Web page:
“The drill toads are having a hard time, but their numbers are still relatively strong even though their populations are dwindling,” said Stefan Ekernas, Rocky Mountain/Great Plains Program Manager at the Denver Zoo. “Colorado Parks and Wildlife has done a lot to preserve pregnant toads for nearly 30 years, and we are excited to be part of the effort to help meaningfully recover this species while still there’s still time.”
The Facility for the restoration of native aquatic species, run by CPW, provided 95 breeding toads to add to the breeding population of their species.
The drill toad was once common in alpine habitats between 7,000-12,000 feet in the Southern Rocky Mountains. According to CPW, the dramatic decline in amphibians can be attributed to habitat loss and chytrid infections.
“We have had success producing toad eggs and tadpoles in the past at NASRF, but that has been challenging and with increasing demand for animals, we need to step up our breeding efforts and reproduce,” said Harry Crockett, Coordinator of Indigenous Aquatic Species for CPW.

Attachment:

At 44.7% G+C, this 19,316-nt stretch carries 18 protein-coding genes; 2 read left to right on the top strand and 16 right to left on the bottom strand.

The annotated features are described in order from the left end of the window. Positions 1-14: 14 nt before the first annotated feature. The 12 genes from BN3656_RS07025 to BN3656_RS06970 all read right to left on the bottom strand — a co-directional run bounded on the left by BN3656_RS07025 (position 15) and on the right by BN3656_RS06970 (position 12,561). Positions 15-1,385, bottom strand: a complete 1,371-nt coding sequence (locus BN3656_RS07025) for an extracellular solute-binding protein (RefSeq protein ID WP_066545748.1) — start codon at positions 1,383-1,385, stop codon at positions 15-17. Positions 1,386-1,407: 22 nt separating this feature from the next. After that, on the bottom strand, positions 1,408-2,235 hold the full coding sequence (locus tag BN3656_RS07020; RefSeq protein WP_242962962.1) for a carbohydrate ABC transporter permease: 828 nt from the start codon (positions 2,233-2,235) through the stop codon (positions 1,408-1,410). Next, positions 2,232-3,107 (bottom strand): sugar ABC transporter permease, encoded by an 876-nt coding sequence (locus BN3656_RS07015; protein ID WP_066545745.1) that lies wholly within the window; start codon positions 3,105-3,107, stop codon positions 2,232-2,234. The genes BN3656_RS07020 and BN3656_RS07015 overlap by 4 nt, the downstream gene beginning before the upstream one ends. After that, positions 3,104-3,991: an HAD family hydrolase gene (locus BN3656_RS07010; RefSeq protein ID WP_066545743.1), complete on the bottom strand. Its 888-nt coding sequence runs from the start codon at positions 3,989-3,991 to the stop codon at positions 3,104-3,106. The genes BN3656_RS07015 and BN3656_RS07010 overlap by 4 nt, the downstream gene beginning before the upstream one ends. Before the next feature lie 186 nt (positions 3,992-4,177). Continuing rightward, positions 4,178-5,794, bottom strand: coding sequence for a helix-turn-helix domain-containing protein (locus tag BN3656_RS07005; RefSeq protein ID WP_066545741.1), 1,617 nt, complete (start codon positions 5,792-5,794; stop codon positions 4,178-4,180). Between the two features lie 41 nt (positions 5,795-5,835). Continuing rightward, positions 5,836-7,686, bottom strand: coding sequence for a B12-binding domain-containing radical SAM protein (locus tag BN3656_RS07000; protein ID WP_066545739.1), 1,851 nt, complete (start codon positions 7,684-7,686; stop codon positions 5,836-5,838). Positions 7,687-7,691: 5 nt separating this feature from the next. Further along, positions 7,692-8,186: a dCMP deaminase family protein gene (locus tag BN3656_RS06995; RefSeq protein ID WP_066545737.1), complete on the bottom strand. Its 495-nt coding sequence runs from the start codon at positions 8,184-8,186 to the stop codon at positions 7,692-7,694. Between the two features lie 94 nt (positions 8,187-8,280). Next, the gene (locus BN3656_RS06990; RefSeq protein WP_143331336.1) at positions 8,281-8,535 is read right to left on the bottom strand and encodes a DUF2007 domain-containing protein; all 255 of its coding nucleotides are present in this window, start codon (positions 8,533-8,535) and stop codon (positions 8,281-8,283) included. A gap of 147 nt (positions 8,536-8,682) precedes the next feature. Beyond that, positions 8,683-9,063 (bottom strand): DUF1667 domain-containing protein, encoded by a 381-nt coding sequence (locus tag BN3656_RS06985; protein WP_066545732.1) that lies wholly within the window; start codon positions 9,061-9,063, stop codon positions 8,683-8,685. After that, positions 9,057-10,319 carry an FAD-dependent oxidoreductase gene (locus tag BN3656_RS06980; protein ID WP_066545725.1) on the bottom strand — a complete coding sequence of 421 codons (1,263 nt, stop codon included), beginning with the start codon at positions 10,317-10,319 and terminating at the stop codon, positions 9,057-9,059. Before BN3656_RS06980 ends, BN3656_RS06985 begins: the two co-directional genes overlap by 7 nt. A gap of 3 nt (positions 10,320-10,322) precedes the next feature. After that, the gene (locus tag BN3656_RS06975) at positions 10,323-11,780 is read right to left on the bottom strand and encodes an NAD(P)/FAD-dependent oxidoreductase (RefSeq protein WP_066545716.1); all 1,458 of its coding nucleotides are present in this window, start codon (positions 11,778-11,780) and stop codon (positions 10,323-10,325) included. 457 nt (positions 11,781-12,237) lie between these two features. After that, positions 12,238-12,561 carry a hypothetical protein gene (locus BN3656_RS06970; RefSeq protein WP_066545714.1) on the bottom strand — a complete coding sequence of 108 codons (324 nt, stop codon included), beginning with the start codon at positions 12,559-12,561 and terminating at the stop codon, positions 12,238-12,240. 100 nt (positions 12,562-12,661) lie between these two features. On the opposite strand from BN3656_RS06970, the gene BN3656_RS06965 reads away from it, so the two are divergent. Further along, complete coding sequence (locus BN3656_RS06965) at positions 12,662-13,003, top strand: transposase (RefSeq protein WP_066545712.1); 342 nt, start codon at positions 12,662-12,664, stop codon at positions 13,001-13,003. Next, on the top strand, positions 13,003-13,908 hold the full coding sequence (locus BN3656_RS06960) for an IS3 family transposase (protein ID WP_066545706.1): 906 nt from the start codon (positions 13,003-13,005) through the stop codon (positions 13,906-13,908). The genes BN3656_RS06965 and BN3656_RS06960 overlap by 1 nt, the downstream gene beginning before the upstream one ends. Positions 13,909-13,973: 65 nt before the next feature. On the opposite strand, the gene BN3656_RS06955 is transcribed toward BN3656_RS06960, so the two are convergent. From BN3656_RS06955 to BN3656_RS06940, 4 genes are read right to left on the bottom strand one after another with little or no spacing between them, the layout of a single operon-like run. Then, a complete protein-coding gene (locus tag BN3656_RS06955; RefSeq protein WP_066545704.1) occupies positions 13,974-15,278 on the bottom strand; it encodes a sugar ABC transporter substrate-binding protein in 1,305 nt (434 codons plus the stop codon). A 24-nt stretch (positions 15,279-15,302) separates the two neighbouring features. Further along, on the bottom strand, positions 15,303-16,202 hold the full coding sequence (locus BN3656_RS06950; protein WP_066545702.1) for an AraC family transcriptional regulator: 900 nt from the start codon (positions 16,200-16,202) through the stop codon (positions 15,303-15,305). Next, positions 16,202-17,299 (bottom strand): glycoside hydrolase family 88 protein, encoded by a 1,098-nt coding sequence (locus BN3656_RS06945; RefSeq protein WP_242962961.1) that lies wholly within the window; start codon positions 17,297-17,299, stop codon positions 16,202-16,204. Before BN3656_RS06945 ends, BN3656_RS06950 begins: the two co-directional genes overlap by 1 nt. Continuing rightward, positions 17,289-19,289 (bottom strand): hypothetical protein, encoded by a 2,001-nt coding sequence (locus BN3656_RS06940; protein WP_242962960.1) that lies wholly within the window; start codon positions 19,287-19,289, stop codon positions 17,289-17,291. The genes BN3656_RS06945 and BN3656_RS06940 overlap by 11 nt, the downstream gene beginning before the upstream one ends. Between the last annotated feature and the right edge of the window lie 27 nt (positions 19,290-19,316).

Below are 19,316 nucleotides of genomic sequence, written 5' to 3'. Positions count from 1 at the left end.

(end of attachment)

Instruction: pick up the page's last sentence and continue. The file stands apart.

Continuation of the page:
NASRF is a state-of-the-art facility dedicated to protecting and rehabilitating threatened and endangered aquatic species native to Colorado, according to CPW.
CPW and Denver Zoo officials expect this to be a multi-year program and estimate that it will take years to bring the species back to safe levels in the Southern Rocky Mountains.
The Denver Zoo’s wild release program will be a community science project with volunteers monitoring the survival of released baby toads.
https://kdvr.com/news/local/endangered-boreal-toad-getting-help-from-the-denver-zoo-and-cpw/ Endangered Drill Toad Gets Help From Denver Zoo and CPW